IT Rules on Fake News: Bombay Court Says Important to Know Boundaries, Limits of Words

Is it permissible in law for a statute to have unbound and limitless discretionary authority, the Bombay High Court asked on Friday while hearing a bunch of petitions against the recently amended Information Technology (IT) Rules against fake news.

A division bench of Justices Gautam Patel and Neela Gokhale said before it goes into the effect the Rules would have on the fundamental rights of citizens, it needs to know the boundaries and limits of the words – fake, false, and misleading – used in the Rules.

The court was hearing a bunch of petitions challenging the IT Rules that empower the Centre to identify fake, false, and misleading information posted on social media against the government and its business.

Stand-up comedian Kunal Kamra, the Editors Guild of India, and the Association of Indian Magazines filed petitions in the high court against the rules terming them as arbitrary, and unconstitutional and saying that they would have a “chilling effect” on the fundamental rights of citizens.

The bench on Friday said the Rules say the action would be taken when some content/information is fake, false, and misleading and some authority, in this case, the Fact Checking Unit (FCU), is assuming the power to unequivocally say that the content is false or not.

“Having an FCU is fine but what we are concerned about is with the authority conferred on this FCU. What we find extremely and seriously problematic is these words – fake, false and misleading,” Justice Patel said.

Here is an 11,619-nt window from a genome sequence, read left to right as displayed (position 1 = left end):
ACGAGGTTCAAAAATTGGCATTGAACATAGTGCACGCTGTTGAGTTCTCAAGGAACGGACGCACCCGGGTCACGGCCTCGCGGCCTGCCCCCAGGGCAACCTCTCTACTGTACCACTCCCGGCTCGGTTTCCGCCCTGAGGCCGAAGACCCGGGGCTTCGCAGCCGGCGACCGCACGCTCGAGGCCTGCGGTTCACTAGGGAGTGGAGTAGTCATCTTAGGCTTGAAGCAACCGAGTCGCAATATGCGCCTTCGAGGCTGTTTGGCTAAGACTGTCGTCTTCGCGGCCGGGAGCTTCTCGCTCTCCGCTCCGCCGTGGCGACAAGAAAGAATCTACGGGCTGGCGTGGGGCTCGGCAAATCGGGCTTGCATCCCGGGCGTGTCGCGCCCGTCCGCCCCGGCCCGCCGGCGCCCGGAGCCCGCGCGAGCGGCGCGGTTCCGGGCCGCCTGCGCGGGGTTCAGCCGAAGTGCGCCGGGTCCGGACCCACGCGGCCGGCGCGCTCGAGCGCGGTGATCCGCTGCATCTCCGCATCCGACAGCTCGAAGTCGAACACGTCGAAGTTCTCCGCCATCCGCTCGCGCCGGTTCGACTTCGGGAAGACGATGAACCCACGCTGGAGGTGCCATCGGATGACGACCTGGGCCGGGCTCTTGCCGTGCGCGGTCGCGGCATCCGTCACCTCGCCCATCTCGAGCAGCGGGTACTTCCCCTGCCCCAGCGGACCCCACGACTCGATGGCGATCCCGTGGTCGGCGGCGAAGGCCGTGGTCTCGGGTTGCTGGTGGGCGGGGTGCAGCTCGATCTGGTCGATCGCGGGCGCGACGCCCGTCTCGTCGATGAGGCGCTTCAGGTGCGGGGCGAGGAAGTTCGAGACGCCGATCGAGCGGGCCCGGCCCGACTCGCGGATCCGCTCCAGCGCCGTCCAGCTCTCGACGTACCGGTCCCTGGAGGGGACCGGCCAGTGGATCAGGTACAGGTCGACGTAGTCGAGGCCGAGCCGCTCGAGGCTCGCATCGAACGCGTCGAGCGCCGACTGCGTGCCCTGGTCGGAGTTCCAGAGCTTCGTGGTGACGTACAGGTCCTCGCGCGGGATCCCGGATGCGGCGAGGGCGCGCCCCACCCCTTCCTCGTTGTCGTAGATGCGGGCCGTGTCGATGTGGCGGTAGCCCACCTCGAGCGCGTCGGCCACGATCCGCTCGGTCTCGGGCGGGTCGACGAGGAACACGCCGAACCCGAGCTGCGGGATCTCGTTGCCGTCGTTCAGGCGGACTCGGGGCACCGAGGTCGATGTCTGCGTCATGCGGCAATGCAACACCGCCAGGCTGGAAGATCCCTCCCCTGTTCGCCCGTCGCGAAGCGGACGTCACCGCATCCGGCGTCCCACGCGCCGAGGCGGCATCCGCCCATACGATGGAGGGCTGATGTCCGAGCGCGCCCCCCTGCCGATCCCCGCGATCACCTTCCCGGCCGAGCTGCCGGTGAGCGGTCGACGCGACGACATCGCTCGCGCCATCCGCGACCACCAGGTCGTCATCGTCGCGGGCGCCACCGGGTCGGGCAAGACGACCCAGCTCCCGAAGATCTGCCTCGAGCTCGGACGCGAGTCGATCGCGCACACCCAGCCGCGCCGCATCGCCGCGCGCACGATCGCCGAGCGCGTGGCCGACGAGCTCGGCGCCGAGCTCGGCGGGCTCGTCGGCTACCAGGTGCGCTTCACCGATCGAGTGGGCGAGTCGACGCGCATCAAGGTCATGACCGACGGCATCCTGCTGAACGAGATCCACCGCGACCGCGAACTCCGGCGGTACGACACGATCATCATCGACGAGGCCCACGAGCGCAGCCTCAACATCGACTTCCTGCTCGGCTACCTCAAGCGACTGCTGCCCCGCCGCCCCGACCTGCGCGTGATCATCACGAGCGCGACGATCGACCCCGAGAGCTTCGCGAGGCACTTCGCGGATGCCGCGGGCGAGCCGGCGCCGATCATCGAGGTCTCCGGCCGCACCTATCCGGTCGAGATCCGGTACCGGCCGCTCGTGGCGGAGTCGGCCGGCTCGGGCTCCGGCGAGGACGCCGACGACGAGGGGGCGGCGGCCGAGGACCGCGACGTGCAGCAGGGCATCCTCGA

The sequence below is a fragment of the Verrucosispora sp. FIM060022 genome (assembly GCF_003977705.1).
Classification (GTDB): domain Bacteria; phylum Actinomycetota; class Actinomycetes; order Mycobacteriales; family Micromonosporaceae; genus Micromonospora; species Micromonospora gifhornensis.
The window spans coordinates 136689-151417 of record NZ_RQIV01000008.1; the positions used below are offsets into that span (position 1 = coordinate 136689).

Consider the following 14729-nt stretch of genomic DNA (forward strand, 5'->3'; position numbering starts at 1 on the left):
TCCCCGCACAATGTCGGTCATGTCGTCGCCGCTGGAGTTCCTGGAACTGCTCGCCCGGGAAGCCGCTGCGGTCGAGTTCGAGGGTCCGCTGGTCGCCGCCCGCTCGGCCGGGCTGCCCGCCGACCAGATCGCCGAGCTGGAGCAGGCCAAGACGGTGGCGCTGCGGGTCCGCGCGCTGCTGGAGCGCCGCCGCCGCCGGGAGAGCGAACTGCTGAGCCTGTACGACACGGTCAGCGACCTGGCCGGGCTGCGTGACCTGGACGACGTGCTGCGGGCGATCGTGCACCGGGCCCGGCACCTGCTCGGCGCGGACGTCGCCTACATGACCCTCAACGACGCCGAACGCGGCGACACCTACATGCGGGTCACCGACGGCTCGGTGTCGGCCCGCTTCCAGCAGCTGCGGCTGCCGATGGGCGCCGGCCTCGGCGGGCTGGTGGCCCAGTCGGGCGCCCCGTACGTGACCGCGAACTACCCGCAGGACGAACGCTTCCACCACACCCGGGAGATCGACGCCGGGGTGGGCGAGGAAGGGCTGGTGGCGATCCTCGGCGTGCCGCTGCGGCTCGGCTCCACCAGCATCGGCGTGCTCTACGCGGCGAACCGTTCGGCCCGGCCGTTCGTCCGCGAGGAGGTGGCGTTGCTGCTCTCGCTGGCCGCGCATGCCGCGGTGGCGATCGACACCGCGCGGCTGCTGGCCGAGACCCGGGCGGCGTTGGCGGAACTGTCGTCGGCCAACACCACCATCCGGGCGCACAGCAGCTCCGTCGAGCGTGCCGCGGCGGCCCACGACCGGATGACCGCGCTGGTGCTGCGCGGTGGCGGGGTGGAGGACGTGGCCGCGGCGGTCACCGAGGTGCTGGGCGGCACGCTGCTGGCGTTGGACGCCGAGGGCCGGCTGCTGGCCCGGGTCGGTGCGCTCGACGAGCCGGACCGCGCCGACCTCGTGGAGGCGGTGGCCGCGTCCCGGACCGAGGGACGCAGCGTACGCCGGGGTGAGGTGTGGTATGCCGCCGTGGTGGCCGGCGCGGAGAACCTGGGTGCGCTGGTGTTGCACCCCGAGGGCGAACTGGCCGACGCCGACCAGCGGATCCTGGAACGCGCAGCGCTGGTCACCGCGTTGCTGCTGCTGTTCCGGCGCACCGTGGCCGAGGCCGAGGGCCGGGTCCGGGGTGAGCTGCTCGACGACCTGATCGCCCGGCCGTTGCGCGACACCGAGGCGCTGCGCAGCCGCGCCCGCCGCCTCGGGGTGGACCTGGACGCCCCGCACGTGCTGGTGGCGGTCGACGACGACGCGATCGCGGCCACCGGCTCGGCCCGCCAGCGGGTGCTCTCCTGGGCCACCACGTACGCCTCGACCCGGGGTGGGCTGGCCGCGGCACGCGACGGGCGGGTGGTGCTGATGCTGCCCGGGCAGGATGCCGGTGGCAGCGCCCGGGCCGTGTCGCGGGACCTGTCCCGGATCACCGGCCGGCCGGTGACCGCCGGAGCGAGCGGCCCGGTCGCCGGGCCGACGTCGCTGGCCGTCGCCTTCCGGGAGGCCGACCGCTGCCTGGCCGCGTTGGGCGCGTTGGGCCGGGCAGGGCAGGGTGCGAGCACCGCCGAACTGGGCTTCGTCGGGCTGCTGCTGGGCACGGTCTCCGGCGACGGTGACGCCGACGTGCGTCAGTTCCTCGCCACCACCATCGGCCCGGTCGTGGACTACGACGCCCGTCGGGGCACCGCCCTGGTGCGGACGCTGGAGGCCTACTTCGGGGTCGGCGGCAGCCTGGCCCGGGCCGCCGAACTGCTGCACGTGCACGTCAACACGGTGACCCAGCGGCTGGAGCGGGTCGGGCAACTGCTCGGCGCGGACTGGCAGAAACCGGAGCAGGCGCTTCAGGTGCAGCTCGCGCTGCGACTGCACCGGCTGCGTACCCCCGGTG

The court questioned if this would also include opinions and editorial content.

“I do not know or cannot make out what the boundaries of these words are. Is it permissible in law for a statute to have unbound and limitless discretionary authority like this? What are the limits and boundaries of these words,” Justice Patel said.

On April 6 this year, the Union government promulgated certain amendments to the Information Technology (Intermediary Guidelines and Digital Media Ethics Code) Rules, 2021, including a provision for a fact-checking unit to flag fake, false or misleading online content related to the government.

The three petitions sought the court to declare the amended Rules unconstitutional and direct the government to restrain from acting against any individual under the Rules.

The Union government had earlier assured the court that it would not notify the fact-checking unit till July 10. 

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